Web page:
As a professional matchmaker, I hear many stories of loneliness and despair, but it seems amplified around the holidays.
These singles want to meet someone and they want to meet someone fast. They are tired of living their lives alone and being “singled” out. They are tired of being the third wheel when they used to be a couple. They find many of their old friends feel uncomfortable with inviting them to social events because they don’t want to take sides. But most of all, they simply feel lonely. And the holidays certainly have a higher level of happiness expectation, so that doesn’t help.
Guy Winch, @guywinch, of Psychology Today states: Lonely people dread the holiday season more than any other time of year. Watching everyone around them connect to those they love makes their own feelings of emotional isolation even more profound. Indeed, the holidays can make loneliness feel especially excruciating.
Loneliness is not an objective or quantitative measure of friendship or companionship but a qualitative one; a subjective feeling of deep emotional or social disconnection (or both). For example, many people might be married yet feel extremely lonely (read Are You Married but Lonely here). Others might find themselves amidst large family gatherings yet still feel distant, unengaged, misunderstood, or unseen.
Loneliness Damages Us Emotionally, Physically, and Socially
Loneliness is not only painful emotionally but it can have a devastating impact on one’s long term psychological and physical health. Loneliness predisposes us to depression and increases our risk of Alzheimer’s disease, it suppresses our immune system functioning, it stresses our cardiovascular systems, and when chronic, it affects our very longevity.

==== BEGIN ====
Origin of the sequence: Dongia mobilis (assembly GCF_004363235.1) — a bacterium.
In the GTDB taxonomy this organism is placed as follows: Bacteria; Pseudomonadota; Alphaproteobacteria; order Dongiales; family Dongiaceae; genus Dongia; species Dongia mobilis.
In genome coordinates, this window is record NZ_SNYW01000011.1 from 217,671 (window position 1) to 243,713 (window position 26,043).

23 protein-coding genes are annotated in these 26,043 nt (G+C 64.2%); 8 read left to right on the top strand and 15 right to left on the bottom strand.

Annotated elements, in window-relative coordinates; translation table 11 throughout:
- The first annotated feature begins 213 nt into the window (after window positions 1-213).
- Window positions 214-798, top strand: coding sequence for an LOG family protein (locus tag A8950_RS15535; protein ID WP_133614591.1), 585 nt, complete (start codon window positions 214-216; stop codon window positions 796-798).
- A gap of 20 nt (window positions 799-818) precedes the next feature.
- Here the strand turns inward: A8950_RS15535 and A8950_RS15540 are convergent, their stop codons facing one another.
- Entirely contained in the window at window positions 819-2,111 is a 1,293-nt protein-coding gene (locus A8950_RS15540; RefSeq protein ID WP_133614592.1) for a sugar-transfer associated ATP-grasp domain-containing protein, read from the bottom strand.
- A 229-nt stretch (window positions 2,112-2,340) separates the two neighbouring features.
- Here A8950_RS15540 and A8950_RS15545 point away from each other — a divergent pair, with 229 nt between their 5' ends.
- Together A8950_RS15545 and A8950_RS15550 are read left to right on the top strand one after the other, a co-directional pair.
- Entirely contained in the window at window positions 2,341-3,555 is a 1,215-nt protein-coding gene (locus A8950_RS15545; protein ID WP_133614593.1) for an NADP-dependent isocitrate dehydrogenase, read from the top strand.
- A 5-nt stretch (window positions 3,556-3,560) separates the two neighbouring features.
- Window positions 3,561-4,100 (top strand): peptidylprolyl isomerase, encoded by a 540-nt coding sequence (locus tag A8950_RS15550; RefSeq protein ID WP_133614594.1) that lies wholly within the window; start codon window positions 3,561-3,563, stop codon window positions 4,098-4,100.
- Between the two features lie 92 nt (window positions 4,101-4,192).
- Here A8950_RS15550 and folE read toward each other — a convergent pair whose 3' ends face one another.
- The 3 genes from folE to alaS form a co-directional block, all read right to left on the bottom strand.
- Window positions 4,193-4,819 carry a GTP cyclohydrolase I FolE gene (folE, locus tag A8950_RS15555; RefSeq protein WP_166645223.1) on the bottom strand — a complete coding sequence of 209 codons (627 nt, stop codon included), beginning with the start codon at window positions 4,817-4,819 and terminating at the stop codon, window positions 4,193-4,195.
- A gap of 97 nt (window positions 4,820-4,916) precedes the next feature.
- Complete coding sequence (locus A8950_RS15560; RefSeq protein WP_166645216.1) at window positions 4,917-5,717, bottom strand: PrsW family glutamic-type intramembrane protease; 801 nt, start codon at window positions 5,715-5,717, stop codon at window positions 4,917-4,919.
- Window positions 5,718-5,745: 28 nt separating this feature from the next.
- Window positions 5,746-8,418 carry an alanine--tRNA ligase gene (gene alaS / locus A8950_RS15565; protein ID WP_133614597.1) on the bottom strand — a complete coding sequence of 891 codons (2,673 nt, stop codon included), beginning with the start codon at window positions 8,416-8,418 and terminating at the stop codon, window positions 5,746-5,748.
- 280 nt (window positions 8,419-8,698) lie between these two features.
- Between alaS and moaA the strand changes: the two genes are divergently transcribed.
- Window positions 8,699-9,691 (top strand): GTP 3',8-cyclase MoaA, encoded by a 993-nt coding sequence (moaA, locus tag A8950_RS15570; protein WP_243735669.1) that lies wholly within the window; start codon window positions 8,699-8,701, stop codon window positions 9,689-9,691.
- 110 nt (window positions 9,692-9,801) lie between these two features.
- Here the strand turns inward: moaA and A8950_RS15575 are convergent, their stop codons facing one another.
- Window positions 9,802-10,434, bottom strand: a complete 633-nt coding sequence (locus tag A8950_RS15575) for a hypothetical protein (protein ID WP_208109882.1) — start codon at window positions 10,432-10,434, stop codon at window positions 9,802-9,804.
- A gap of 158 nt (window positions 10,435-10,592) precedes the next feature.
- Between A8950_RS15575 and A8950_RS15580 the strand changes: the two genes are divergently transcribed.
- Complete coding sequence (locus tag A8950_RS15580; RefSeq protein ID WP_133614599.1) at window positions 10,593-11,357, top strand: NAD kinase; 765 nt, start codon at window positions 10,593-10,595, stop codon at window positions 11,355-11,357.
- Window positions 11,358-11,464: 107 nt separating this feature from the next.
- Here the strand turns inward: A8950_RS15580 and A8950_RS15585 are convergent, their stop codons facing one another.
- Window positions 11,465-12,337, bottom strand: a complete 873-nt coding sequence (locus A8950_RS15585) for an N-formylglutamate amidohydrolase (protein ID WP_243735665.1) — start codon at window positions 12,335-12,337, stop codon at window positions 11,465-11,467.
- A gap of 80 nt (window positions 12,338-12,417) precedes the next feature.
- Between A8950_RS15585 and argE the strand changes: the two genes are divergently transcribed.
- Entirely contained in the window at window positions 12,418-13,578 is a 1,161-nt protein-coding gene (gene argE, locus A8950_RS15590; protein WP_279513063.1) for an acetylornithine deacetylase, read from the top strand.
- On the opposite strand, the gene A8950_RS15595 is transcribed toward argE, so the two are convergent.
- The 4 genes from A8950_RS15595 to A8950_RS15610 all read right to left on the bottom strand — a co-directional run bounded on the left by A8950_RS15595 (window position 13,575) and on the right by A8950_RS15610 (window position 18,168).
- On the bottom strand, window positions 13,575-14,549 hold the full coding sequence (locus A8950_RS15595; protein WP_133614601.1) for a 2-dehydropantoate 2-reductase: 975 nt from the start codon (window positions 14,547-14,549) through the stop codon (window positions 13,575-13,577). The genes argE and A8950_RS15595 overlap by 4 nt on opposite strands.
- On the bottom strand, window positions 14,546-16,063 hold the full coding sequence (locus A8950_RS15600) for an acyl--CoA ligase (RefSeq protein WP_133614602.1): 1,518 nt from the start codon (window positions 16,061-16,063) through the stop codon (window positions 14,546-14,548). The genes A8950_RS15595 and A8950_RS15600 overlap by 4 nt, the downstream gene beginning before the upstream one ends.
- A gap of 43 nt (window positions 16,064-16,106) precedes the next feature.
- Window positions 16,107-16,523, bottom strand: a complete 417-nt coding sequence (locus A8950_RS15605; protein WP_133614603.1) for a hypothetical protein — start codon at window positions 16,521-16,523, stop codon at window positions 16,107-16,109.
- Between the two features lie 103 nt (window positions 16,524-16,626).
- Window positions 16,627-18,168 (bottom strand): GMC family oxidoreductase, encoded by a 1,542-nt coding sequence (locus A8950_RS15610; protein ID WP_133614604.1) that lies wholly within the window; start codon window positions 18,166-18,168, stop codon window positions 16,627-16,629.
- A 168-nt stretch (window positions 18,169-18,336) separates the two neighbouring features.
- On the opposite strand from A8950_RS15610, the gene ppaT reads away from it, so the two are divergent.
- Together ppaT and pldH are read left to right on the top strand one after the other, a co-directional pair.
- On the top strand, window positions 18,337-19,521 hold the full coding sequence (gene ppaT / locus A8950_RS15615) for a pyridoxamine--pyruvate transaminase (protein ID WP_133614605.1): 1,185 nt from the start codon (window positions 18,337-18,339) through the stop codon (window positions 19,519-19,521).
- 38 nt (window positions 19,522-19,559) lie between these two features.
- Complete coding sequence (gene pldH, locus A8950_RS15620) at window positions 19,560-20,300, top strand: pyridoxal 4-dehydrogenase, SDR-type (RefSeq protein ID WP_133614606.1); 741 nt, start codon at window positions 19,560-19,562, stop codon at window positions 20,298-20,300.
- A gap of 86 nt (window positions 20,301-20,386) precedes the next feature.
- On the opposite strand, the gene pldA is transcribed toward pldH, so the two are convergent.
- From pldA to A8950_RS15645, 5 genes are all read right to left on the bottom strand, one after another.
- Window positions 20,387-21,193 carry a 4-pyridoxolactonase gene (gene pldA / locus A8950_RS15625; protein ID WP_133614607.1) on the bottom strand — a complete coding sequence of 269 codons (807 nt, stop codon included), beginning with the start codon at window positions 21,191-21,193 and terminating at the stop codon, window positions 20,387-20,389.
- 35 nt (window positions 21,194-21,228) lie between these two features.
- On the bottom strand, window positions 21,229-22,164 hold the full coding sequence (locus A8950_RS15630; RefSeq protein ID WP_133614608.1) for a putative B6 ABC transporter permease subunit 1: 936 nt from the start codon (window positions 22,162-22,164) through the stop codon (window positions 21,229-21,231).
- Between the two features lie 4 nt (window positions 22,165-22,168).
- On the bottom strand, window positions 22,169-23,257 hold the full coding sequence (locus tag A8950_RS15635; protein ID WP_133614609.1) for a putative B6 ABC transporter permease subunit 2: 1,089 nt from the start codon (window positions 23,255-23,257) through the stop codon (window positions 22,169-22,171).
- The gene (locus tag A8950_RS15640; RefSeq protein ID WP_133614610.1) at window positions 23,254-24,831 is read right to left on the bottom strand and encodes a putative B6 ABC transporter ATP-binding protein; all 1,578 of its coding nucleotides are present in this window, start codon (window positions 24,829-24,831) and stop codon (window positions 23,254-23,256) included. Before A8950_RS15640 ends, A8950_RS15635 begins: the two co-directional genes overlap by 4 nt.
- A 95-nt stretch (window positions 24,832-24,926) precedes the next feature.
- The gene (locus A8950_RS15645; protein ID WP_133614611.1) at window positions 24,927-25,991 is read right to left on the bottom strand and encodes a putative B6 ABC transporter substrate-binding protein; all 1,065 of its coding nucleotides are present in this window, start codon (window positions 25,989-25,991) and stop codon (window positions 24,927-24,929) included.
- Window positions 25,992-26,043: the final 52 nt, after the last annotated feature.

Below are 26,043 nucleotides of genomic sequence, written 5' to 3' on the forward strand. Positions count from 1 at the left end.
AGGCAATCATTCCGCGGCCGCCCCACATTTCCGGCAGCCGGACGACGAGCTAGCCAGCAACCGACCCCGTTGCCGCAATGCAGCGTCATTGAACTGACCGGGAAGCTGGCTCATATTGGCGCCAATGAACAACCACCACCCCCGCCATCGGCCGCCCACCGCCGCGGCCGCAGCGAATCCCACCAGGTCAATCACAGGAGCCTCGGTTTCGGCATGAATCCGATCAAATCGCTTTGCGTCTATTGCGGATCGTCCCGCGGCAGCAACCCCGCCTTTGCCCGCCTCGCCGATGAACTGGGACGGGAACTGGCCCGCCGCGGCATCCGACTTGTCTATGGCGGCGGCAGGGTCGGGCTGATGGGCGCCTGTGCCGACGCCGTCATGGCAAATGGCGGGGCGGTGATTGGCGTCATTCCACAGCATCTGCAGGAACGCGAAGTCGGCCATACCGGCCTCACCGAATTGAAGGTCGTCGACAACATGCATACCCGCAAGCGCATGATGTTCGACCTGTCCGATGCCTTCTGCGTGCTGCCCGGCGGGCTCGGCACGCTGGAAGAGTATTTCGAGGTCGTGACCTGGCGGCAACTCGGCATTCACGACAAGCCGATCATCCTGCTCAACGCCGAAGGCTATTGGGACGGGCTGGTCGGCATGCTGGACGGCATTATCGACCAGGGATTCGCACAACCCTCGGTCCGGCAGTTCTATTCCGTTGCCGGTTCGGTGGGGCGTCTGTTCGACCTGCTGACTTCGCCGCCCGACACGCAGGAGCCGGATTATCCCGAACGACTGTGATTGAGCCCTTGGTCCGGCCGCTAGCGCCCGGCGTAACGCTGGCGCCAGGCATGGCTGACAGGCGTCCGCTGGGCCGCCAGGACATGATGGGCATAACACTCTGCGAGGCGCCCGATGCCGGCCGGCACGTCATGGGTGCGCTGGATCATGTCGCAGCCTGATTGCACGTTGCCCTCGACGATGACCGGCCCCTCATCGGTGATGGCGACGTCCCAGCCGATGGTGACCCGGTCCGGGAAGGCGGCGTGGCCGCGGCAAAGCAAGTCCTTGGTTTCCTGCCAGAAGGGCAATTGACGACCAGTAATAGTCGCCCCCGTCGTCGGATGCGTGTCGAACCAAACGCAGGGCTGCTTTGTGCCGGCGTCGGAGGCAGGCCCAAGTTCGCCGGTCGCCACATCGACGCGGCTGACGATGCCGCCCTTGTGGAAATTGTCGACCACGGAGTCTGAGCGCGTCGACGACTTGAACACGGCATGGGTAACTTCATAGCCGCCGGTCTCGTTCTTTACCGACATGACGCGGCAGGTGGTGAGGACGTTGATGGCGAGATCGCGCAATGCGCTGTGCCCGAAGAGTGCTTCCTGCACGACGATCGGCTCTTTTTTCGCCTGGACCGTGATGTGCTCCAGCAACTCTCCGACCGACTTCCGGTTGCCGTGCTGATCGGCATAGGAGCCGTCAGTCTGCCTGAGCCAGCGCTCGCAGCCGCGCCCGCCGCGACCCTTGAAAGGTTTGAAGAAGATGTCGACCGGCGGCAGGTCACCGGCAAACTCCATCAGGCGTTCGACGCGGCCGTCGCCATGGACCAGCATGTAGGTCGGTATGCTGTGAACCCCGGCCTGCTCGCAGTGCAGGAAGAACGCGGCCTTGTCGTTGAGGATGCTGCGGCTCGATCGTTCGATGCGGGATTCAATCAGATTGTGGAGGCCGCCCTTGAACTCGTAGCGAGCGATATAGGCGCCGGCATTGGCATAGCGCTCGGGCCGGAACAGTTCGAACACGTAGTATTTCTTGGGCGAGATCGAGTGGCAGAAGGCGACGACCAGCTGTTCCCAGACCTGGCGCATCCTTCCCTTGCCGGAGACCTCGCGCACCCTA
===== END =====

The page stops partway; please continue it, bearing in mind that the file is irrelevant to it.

In addition, loneliness also impacts our social functioning. Lonely people often develop defensive coping mechanisms that make it difficult for them to create new connections with others or deepen existing ones (read Why Loneliness is a Trap and How to Break Free here). It is natural for those who suffer loneliness to become self-protective and make efforts to avoid any situations that could expose them to further rejection.
Further, the rejection that lonely people already feel often causes them to have pessimistic and defeatist outlooks and to be skeptical as to whether others are interested in them or care about them. Therefore, lonely people are likely to be reluctant to reach out and initiate contact with friends and acquaintances, have nowhere to go when the holidays come around and then feel even more desperate and alone.
Here is a way to combat these immense feelings of loneliness:
- Reach out to friends and family and be assertive. Ask them what their plans are and see how you can get involved. An open-ended “let’s do something” isn’t going to cut it. Be concrete.
- Post a message on FB for a specific day and activity. Something along the line of “I’m volunteering with the Salvation Army at this time and place-who wants to join me?”
- Work on a specific person who you would like to become closer to. Suggest an activity, or have them over to your home for some festive libation or snack. Nothing lures people more than something rewarding-and hopefully you’ll be developing the relationship further.
- As corny as this sounds, and if baking or volunteering is your jam-bake up a storm and bring the items to first responders. They will appreciate it and it will give you purpose. Who knows….your next love interest may be across the counter taking your goodies!
Lori Mendelsohn is a matchmaker in the Milwaukee area. Her business is www.smartfunnysingle and she has over a dozen marriages under her belt with one engagement pending. She uses her intuition and knowledge of the human condition to match singles.
To view the entire article by Guy Winch, please click on: https://www.psychologytoday.com/us/blog/the-squeaky-wheel/201312/surviving-loneliness-over-the-holidays